Interdependent Web: While it seems the world burns

Interdependent Web: While it seems the world burns

A weekly roundup of blogs and other user-generated web content about Unitarian Universalism.


When she was younger, the Rev. Cecilia Kingman felt she was missing out by not living during a “large historical moment.”

Turns out, the Revolution isn't all that glamorous or romantic, is painful and awful, and we still have to go to work and make dinner and bathe small children while people we love get arrested, get killed, succumb to despair, while it seems the world burns. (Facebook, July 14)

After last week’s murders in Baton Rouge, Falcon Heights, and Dallas, Carey McDonald writes that “something is different this time.”

I don’t want to mourn, I don’t want to attend a vigil, I don’t want to tweet about ‪#‎blacklivesmatter‬, even though I do all those things. I don’t want to encourage white folks to educate other white folks about their privileged positions, as though this is an information problem and not a heart problem. I don’t want to act as if the revolution is around the corner, waiting for this world to be swept away and replaced by the beloved community, if only we believe. And, with apologies to the NAACP email list, I definitely don’t want to call my member of Congress and tell her to support the Law Enforcement Trust and Integrity Act, a well-intentioned bill that is grotesquely out of proportion to the scale of violence, hatred and fear afflicting my community.

What I want is to see some light up above. (Facebook, July 10)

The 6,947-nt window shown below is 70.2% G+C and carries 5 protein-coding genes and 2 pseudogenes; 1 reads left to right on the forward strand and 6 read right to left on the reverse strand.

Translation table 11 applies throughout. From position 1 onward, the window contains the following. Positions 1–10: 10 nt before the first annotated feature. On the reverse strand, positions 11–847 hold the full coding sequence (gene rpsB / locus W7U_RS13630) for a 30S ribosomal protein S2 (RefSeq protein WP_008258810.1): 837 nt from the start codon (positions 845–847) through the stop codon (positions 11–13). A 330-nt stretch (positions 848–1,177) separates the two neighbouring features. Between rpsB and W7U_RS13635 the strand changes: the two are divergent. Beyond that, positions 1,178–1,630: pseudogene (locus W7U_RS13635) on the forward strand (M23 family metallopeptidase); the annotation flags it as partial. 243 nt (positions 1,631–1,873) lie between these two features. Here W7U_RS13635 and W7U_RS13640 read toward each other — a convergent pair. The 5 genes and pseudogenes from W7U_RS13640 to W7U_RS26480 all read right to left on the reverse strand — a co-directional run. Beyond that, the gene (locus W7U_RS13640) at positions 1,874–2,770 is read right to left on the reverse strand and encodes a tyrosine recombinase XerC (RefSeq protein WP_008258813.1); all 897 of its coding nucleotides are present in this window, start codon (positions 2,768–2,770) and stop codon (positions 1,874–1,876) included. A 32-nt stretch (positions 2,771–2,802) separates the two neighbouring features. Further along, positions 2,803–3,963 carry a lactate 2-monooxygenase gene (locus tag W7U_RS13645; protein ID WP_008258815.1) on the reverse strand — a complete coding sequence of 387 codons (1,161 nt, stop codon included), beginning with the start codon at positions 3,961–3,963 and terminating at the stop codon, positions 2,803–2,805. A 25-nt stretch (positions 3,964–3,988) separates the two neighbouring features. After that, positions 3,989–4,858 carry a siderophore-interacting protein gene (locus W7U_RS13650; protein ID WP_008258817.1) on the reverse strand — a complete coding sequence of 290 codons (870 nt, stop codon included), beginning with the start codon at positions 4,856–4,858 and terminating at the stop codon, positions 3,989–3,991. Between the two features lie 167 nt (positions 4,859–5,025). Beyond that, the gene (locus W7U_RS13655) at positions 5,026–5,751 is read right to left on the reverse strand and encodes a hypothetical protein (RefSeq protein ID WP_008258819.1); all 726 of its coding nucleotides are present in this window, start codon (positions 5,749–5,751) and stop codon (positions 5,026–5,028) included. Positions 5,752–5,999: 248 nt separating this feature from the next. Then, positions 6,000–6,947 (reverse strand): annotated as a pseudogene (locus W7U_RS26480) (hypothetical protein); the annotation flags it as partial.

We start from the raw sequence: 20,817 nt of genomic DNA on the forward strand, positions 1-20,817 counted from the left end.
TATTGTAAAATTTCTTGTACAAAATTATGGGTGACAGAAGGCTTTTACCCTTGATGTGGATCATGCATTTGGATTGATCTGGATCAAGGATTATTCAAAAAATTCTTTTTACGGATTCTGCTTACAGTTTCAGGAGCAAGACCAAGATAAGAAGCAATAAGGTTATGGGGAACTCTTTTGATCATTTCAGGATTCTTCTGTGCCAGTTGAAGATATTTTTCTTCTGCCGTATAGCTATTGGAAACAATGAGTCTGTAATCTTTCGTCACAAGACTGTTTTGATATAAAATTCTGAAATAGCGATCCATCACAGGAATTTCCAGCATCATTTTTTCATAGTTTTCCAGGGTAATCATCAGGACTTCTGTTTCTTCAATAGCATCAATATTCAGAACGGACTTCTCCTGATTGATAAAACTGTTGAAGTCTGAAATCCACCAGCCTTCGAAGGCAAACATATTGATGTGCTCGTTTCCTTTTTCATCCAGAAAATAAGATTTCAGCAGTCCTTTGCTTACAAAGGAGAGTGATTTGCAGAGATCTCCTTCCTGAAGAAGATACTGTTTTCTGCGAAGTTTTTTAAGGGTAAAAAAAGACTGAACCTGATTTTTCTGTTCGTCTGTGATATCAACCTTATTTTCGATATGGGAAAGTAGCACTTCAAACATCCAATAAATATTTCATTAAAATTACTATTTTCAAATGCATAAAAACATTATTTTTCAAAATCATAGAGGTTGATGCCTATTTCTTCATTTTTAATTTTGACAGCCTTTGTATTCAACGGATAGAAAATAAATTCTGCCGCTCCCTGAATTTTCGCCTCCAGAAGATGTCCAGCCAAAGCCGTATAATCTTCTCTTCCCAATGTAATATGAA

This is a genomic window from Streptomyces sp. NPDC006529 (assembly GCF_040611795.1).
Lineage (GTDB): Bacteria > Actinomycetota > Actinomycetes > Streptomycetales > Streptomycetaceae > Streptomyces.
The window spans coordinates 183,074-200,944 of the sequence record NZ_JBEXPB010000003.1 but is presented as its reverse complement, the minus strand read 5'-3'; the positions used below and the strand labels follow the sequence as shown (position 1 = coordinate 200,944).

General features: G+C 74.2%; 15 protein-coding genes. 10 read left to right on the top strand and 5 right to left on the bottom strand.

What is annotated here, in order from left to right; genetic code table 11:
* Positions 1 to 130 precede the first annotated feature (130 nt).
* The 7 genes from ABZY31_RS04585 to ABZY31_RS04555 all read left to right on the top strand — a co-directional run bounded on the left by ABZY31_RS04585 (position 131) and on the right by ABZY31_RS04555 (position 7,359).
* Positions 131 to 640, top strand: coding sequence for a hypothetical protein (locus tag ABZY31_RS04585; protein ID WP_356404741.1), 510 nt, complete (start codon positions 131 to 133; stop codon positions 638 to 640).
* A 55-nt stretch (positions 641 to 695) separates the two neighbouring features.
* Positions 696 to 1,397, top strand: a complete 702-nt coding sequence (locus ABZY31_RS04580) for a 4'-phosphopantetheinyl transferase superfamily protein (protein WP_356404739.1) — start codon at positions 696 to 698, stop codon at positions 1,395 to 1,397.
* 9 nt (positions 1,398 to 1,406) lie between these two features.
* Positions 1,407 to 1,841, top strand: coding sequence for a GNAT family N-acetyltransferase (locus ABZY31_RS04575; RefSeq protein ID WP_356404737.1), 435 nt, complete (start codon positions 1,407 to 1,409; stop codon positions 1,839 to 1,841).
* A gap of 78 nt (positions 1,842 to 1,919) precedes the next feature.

After serving as the only adult staff member of color at a UU camp during a challenging week when two black men were murdered by police, Kenny Wiley writes, “I barely made it through this week, friends.”

I badly want white UUs and other progressive folks to know and see that carrying out white supremacy isn't always obvious. It can look like never asking “How can I help?” or “How are you holding up?” It can be never asking “I wonder how this black person is handling two black persons’ murders.” (Facebook, July 11)

When pundits suggest a national conversation on race, Kim Hampton says, “I’ll skip this conversation, thanks.”

Listen up my white, liberal friends. America has been having a “national conversation on race” for 397 years now. And black humanity is STILL up for debate. There is no conversation to be had while my—and my people’s—humanity is up for debate; at least not for me. (East of Midnight, July 13)

The Rev. David Pyle acknowledges that protest serves as “a form of mass pastoral care and communal awareness and formation,” but he believes “ protest no longer works as a tool of systemic change.”

At best, it is the training ground for the modern activism we need. At worst, it is a safe way for the energies of outrage and heartache to be released without threatening the systems of power. (Celestial Lands, July 8)

The Rev. Ashley Horan believes that policing, the criminal punishment system, and prisons need to be dismantled, not reformed.